Our Pediatric Physical Therapists (PT) work with children and their families to assist each child in reaching their goals to function independently and to promote active participation in home, school and community environments. We complete comprehensive evaluations and provide individualized treatment for children who have difficulty with gross motor skills.
Your child might need physical therapy to help with developmental delay, a birth defect, chronic illness or an injury. Physical therapy helps develop the muscle strength and joint range of motion children need to move through their environment easily and effectively.
1. DEVELOPMENTAL THERAPY
Developmental Therapy is a form of therapy that focuses on the integration of conceptual skills, motor skills, language skills, and social-emotional skills. It includes a global evaluation and assessment, Individualized Family Service Plan development and individual or group therapy services.
To achieve a comprehensive therapy treatment program Developmental Therapists have to have a close relationship with a child’s family, therapists, and school to create an appropriate treatment plan and to support parents in the developmental process.
Typical Developmental Therapy Services
• Language and Communication Disorders
• Daily Functional Limitations
• Sensory Processing Disorders
• Balance and Coordination Disorders
• Gross Motor and Fine Motor Delays
2. NDT(Neuro-Developmental Therapy)
NDT is a holistic and interdisciplinary clinical practice model informed by current and evolving research that emphasizes individualized therapeutic handling based on movement analysis for habilitation and rehabilitation of individuals with neurological path physiology.
The therapist uses the International Classification of Functioning, Disability, and Health (ICF) model in a problem-solving approach to assessing activity and participation, thereby to identify and prioritize relevant integrities and impairments as a basis for establishing achievable outcomes with clients and caregivers.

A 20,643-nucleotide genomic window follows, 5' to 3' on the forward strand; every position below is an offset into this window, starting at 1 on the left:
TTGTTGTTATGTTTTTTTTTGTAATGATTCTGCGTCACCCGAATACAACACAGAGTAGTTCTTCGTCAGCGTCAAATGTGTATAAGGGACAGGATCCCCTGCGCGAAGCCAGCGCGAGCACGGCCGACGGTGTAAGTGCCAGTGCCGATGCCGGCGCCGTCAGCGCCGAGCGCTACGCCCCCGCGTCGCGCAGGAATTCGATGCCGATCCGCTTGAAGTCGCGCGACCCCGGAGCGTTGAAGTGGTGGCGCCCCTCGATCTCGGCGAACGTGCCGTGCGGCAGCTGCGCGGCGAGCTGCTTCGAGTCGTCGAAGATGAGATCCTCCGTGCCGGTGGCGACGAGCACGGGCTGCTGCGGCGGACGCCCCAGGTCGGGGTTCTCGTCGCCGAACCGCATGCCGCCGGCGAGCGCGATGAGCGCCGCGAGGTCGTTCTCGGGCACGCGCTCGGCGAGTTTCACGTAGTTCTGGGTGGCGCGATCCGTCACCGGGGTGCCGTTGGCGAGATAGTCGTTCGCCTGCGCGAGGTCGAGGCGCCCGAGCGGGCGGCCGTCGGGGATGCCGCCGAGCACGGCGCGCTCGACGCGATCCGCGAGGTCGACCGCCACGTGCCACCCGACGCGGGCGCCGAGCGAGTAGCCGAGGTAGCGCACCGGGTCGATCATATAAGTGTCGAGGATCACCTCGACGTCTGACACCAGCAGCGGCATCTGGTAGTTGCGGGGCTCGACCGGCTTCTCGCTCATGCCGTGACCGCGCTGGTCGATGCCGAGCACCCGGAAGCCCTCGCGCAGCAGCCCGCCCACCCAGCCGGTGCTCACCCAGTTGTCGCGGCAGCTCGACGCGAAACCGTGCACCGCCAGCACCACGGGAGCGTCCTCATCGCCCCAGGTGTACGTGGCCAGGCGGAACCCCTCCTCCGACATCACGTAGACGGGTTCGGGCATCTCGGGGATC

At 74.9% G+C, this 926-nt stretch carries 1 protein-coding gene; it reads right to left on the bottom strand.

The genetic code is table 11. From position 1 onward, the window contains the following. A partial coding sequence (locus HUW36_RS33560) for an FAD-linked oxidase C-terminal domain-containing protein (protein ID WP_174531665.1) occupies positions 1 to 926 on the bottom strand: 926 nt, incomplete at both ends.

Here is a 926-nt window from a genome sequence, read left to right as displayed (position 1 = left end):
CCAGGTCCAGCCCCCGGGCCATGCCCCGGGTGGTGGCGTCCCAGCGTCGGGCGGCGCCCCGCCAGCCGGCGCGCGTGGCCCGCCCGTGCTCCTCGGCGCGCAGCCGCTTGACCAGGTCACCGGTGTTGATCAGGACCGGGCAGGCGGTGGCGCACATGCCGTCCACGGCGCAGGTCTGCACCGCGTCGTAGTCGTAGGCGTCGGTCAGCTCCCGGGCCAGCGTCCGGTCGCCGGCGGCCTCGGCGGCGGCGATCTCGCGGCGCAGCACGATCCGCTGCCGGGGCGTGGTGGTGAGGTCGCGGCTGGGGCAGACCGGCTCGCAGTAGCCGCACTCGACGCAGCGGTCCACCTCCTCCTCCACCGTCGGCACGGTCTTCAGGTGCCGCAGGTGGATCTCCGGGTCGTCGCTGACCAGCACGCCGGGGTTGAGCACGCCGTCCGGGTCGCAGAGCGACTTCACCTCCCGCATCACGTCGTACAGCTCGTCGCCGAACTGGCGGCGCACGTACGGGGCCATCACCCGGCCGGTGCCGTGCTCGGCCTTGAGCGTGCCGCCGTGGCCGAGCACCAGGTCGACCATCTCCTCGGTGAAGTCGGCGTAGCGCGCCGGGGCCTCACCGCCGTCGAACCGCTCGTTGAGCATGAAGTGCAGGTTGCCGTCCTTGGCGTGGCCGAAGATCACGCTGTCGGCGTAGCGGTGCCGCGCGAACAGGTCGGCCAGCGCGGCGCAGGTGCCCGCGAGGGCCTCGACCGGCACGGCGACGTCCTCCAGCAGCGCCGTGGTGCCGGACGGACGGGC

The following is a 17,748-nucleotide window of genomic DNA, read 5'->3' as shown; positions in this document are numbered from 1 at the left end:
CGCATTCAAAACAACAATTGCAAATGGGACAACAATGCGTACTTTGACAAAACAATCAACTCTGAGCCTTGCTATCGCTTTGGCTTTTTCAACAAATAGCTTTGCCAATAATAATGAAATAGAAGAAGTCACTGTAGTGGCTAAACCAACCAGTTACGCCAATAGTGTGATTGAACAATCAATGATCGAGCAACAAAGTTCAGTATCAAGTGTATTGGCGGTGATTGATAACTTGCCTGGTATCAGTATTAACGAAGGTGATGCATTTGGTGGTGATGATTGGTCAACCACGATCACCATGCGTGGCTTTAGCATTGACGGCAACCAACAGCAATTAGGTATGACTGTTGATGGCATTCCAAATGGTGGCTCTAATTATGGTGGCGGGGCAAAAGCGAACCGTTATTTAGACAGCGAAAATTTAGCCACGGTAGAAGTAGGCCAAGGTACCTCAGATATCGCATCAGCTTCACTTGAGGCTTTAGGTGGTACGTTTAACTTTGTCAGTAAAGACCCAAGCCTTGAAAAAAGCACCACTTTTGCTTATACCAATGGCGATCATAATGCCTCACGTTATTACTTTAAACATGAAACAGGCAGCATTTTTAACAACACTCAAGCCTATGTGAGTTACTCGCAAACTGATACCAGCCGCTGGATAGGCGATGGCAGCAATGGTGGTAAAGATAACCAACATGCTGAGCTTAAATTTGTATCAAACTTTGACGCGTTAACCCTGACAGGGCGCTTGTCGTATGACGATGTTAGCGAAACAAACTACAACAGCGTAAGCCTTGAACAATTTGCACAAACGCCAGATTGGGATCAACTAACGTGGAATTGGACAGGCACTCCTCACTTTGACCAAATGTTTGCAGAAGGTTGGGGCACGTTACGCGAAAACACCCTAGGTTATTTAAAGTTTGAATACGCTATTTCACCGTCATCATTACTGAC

Autism is the most common Autistic spectrum disorder. It is a life-long, non-progressive developmental disorder affecting social and communication skills.
The symptoms and characteristics of autistic spectrum disorder can present themselves in a wide variety of combinations of differences in the development of their thinking, language, behavior, and social skills from mild to severe. It appears before age three and can be diagnosed by 18 months. It is defined by difficulties with social communication and social interaction, restricted and repetitive patterns of behaviors, activities or interests.
4. ATTENTION DEFICIT HYPERACTIVITY DISORDERS (ADHD)
Attention Deficit Hyperactivity Disorders (ADHD) and Attention Deficit Disorder (ADD) refer to a range of problem behaviors associated with poor attention span. These may include inappropriate degrees of inattention, impulsivity, and hyperactivity. The characteristics appear in early childhood and are a cause of major concern at home and at school.
There are a number of therapy approaches available to use depending on the assessment findings. For children with ADHD and a sensory processing disorder, a combination of sensory integration and cognitive approaches may be used, such as ‘How does your engine run (The Alert Programme for Self-Regulation)’.
5. CEREBRAL PALSY
Cerebral palsy is the most common physical disability in childhood. It is a physical impairment that affects the development of the movement. It is caused by damage to the developing brain before, during or after birth.
Cerebral palsy is usually detected in the first 12 to 18 months of life (except in the mildest forms).Cerebral palsy is characterized by an inability to fully control movement, particularly muscle control and coordination.
Pediatric physical therapists can increase participation of children and adolescents with disabilities by measuring and promoting meaningful outcomes in the individual, family, and environmental components of the ICF-CY.
For More Visit